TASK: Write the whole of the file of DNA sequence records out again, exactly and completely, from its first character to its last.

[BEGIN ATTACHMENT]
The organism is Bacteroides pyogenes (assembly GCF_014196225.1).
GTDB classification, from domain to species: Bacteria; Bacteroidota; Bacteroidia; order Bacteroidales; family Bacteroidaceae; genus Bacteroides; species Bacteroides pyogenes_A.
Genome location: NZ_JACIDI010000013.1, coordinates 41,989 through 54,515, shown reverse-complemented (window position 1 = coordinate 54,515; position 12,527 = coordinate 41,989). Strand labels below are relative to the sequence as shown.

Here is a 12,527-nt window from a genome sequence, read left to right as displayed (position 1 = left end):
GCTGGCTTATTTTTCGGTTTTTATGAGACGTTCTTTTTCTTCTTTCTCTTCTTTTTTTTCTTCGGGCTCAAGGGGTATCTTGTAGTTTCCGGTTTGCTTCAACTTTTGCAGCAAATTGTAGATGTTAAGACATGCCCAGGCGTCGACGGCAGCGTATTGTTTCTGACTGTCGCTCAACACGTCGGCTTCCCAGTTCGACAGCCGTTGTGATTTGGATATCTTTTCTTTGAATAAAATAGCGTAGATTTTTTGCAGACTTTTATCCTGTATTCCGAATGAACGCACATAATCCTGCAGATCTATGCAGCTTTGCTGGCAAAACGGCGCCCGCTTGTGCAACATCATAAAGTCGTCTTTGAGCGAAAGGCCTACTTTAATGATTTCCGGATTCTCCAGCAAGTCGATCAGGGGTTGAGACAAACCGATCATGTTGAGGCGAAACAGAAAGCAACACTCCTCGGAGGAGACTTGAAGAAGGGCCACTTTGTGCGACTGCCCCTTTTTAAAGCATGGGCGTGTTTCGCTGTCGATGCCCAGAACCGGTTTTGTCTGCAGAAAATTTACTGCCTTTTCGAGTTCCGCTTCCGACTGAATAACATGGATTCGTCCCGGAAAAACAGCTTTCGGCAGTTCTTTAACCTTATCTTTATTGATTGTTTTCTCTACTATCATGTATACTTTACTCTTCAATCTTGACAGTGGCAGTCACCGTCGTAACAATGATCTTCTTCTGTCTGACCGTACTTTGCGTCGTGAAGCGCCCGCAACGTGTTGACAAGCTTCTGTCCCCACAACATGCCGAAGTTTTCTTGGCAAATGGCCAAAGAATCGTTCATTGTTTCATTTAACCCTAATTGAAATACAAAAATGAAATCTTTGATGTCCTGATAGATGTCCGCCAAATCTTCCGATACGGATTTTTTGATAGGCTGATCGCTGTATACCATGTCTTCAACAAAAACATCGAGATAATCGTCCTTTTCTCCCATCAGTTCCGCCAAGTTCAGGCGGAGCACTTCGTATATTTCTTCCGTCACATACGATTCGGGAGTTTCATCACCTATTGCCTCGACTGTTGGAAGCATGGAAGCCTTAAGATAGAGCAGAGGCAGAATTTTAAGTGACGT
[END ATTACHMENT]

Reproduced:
The organism is Bacteroides pyogenes (assembly GCF_014196225.1).
GTDB classification, from domain to species: Bacteria; Bacteroidota; Bacteroidia; order Bacteroidales; family Bacteroidaceae; genus Bacteroides; species Bacteroides pyogenes_A.
Genome location: NZ_JACIDI010000013.1, coordinates 41,989 through 54,515, shown reverse-complemented (window position 1 = coordinate 54,515; position 12,527 = coordinate 41,989). Strand labels below are relative to the sequence as shown.

Here is a 12,527-nt window from a genome sequence, read left to right as displayed (position 1 = left end):
GCTGGCTTATTTTTCGGTTTTTATGAGACGTTCTTTTTCTTCTTTCTCTTCTTTTTTTTCTTCGGGCTCAAGGGGTATCTTGTAGTTTCCGGTTTGCTTCAACTTTTGCAGCAAATTGTAGATGTTAAGACATGCCCAGGCGTCGACGGCAGCGTATTGTTTCTGACTGTCGCTCAACACGTCGGCTTCCCAGTTCGACAGCCGTTGTGATTTGGATATCTTTTCTTTGAATAAAATAGCGTAGATTTTTTGCAGACTTTTATCCTGTATTCCGAATGAACGCACATAATCCTGCAGATCTATGCAGCTTTGCTGGCAAAACGGCGCCCGCTTGTGCAACATCATAAAGTCGTCTTTGAGCGAAAGGCCTACTTTAATGATTTCCGGATTCTCCAGCAAGTCGATCAGGGGTTGAGACAAACCGATCATGTTGAGGCGAAACAGAAAGCAACACTCCTCGGAGGAGACTTGAAGAAGGGCCACTTTGTGCGACTGCCCCTTTTTAAAGCATGGGCGTGTTTCGCTGTCGATGCCCAGAACCGGTTTTGTCTGCAGAAAATTTACTGCCTTTTCGAGTTCCGCTTCCGACTGAATAACATGGATTCGTCCCGGAAAAACAGCTTTCGGCAGTTCTTTAACCTTATCTTTATTGATTGTTTTCTCTACTATCATGTATACTTTACTCTTCAATCTTGACAGTGGCAGTCACCGTCGTAACAATGATCTTCTTCTGTCTGACCGTACTTTGCGTCGTGAAGCGCCCGCAACGTGTTGACAAGCTTCTGTCCCCACAACATGCCGAAGTTTTCTTGGCAAATGGCCAAAGAATCGTTCATTGTTTCATTTAACCCTAATTGAAATACAAAAATGAAATCTTTGATGTCCTGATAGATGTCCGCCAAATCTTCCGATACGGATTTTTTGATAGGCTGATCGCTGTATACCATGTCTTCAACAAAAACATCGAGATAATCGTCCTTTTCTCCCATCAGTTCCGCCAAGTTCAGGCGGAGCACTTCGTATATTTCTTCCGTCACATACGATTCGGGAGTTTCATCACCTATTGCCTCGACTGTTGGAAGCATGGAAGCCTTAAGATAGAGCAGAGGCAGAATTTTAAGTGACGT